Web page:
I still get paper mail almost every day. Brochures, voting ballots, financial statements, insurance policies, letters from the government. When it’s advertisements it goes straight in the recycle bin, but when it’s some official document I don’t know where to put it. I have opened envelopes lying around everywhere. The other week I got a speeding ticket which lied on the kitchen table for weeks, as a reminder to pay it before the deadline. I have a good system for my digital administration but not when the information is printed on paper. Not surprisingly, I tend to loose paper documents all the time.
Paper is so inconvenient. I hate paper.
Except when I love paper. The more life becomes digital, the more I appreciate good old fashioned paper. Not for administrative things. But there is nothing like a book made of paper. I read most of my books digitally now, as ebooks or audiobooks. But I find myself buying more paper books again recently. Not just because it’s nicer to read a book from paper, but also because some books I just want to have on my bookshelf. I am what I read. I recently visited a book store again for the first time in a long time and I forgot how much I love physical bookstores.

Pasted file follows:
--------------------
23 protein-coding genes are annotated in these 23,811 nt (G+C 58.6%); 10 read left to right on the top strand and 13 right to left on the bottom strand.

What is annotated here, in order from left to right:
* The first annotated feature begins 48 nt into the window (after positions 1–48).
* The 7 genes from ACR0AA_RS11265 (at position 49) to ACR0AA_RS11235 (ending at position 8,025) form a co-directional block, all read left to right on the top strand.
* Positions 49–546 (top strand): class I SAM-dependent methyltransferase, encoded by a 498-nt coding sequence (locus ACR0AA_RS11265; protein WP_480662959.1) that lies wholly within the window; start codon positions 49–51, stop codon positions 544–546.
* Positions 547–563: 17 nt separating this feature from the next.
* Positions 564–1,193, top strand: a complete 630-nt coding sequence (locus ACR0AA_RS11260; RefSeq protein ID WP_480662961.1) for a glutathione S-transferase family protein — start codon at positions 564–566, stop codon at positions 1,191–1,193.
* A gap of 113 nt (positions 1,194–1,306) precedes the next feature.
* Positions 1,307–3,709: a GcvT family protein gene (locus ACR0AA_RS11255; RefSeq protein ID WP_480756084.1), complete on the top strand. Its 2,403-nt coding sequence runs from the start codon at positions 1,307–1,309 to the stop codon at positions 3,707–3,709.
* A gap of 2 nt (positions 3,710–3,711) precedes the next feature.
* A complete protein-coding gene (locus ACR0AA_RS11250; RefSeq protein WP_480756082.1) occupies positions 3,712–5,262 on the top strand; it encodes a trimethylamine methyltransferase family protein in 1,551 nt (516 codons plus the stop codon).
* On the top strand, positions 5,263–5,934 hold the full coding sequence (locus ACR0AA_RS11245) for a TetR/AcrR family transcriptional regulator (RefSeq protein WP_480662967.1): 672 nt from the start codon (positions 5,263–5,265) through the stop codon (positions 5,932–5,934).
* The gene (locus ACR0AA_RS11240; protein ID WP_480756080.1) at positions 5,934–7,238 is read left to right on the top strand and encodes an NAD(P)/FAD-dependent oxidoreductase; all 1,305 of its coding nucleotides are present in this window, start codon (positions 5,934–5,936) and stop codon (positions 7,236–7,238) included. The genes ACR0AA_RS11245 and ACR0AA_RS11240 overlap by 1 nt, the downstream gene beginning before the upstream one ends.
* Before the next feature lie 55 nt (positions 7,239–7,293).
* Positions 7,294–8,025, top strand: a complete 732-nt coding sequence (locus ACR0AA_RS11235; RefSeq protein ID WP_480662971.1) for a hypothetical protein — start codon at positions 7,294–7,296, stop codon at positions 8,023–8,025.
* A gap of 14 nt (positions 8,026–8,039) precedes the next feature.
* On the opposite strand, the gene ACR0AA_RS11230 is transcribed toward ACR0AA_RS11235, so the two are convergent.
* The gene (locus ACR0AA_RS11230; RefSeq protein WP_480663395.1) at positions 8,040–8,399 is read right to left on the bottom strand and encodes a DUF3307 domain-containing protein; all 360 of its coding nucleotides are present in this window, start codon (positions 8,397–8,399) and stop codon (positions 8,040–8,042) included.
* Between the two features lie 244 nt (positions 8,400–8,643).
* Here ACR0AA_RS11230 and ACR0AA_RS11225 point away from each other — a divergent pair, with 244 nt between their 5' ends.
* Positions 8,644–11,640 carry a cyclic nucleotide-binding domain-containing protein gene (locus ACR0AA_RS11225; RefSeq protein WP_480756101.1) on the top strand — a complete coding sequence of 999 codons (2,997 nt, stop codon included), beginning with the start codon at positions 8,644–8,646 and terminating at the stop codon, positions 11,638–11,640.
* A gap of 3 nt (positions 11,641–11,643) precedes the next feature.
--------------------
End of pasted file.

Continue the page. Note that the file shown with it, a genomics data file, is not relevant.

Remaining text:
And I couldn’t do my work without paper. Well, maybe I could, but I don’t want to. I’m glad the “paperless office” turned out to be a myth. There’s simply no substitute for sticky notes and sketching on paper. Computers suck for raw creativity. And I still use a paper notebook to record all my notes. It’s not just that paper is a more effective medium in these cases. There’s also something about the feel of a pencil or a marker leaving a trace on paper. Digital technology will never be able to fully replace that. Can you imagine little children making drawings on digital tablets in the future? My daughter’s paper drawings are priceless. So is reading her bedtime stories from a physical book.
I don’t just love paper. I adore paper. Sorry, trees.